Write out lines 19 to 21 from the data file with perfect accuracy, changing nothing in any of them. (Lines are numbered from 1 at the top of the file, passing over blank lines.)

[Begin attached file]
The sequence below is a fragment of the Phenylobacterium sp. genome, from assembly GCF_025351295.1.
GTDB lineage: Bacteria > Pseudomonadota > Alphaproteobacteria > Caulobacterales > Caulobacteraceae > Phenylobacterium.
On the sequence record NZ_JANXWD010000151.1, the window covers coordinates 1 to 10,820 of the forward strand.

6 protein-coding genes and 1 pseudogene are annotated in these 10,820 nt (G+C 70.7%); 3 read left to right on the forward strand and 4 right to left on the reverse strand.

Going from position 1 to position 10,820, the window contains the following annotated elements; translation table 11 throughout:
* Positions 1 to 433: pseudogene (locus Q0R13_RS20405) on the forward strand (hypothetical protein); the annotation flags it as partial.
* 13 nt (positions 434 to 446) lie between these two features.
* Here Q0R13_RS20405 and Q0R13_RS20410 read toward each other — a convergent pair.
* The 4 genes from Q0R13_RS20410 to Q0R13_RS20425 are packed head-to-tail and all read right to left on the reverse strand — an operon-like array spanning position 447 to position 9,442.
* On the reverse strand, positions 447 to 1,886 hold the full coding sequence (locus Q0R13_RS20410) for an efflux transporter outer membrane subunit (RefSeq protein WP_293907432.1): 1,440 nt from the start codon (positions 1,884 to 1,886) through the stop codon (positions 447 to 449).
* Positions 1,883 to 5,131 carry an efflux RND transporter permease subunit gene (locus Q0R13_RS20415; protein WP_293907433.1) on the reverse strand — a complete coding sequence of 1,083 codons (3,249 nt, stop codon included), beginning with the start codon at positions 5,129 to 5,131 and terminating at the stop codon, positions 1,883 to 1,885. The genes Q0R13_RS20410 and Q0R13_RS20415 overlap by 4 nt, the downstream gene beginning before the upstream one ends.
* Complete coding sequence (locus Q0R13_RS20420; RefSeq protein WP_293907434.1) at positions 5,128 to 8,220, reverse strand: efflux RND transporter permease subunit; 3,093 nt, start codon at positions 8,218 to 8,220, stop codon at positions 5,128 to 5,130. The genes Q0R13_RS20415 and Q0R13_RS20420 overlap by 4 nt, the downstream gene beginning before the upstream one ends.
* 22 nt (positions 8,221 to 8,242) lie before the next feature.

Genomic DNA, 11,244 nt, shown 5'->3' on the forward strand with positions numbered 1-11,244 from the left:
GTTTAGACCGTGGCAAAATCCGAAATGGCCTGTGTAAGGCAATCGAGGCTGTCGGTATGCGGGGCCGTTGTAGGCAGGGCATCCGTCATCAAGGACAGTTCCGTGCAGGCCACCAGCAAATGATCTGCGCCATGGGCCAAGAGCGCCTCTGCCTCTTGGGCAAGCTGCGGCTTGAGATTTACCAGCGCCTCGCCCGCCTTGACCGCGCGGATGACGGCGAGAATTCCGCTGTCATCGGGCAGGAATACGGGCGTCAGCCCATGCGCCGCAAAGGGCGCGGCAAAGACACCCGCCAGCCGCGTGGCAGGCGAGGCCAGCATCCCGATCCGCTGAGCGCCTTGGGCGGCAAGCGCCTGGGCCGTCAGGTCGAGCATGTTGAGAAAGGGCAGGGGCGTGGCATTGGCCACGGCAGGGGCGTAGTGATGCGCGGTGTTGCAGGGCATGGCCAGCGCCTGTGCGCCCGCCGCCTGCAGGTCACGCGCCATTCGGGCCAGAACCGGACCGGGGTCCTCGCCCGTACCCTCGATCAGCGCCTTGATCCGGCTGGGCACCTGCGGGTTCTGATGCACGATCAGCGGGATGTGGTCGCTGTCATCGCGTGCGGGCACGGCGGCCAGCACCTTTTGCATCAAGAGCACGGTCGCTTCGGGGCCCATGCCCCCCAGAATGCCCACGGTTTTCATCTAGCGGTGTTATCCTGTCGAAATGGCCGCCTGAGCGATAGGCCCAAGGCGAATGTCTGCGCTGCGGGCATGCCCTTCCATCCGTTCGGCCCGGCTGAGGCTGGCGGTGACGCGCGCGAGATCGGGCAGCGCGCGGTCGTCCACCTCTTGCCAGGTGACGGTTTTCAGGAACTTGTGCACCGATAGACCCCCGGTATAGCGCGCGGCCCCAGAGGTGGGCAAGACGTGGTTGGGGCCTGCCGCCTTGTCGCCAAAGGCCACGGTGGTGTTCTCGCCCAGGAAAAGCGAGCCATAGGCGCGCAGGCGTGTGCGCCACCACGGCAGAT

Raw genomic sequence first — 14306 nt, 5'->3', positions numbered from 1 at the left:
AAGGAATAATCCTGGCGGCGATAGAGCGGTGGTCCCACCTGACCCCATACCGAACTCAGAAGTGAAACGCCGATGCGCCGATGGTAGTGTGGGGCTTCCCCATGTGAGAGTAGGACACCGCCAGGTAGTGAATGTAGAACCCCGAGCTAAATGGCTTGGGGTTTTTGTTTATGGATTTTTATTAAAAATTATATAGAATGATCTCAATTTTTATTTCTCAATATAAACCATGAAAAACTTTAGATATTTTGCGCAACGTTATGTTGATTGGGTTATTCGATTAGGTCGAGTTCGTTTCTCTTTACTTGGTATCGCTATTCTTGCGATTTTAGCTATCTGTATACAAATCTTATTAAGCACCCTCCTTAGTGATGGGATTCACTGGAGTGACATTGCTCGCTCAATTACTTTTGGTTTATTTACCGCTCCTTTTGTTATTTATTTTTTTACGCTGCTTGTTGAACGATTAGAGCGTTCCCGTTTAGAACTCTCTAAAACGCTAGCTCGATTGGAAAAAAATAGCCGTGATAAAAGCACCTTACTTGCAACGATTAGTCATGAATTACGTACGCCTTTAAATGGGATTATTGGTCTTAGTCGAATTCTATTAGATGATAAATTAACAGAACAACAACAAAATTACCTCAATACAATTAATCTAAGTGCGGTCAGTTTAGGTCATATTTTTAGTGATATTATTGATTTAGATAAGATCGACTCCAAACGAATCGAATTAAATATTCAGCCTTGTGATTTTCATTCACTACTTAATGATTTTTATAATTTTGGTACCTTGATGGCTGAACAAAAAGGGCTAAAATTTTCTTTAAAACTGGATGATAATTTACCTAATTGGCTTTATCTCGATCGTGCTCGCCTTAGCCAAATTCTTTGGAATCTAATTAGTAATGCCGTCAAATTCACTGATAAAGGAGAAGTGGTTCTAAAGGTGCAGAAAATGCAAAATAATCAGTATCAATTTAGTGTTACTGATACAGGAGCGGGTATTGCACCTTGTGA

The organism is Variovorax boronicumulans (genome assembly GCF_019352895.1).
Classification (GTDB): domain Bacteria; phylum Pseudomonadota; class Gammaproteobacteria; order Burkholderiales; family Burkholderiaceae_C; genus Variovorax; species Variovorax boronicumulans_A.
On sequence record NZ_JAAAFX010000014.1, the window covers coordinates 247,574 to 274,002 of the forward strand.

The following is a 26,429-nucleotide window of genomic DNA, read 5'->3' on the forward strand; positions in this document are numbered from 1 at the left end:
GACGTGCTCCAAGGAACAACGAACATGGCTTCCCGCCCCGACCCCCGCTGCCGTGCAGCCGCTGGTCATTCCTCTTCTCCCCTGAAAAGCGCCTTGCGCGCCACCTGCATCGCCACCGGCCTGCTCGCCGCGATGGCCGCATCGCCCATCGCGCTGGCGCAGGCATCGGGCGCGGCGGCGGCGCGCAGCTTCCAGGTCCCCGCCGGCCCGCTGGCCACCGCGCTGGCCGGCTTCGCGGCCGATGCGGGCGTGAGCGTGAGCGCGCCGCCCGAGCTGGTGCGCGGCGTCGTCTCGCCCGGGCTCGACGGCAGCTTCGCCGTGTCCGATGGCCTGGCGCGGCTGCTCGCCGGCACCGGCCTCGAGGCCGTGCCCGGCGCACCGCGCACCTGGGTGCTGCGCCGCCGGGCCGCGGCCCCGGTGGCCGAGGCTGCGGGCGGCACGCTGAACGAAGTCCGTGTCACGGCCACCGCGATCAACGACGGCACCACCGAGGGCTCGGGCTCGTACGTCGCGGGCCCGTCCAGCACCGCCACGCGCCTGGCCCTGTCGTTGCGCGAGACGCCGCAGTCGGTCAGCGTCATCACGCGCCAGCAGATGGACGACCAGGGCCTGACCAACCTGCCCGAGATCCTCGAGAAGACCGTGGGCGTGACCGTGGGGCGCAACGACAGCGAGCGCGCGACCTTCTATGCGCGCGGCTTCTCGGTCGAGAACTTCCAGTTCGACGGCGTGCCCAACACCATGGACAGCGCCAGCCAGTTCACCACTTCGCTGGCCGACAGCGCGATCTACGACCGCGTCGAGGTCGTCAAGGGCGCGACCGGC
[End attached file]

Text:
Classification (GTDB): domain Bacteria; phylum Pseudomonadota; class Gammaproteobacteria; order Burkholderiales; family Burkholderiaceae_C; genus Variovorax; species Variovorax boronicumulans_A.
On sequence record NZ_JAAAFX010000014.1, the window covers coordinates 247,574 to 274,002 of the forward strand.

The following is a 26,429-nucleotide window of genomic DNA, read 5'->3' on the forward strand; positions in this document are numbered from 1 at the left end: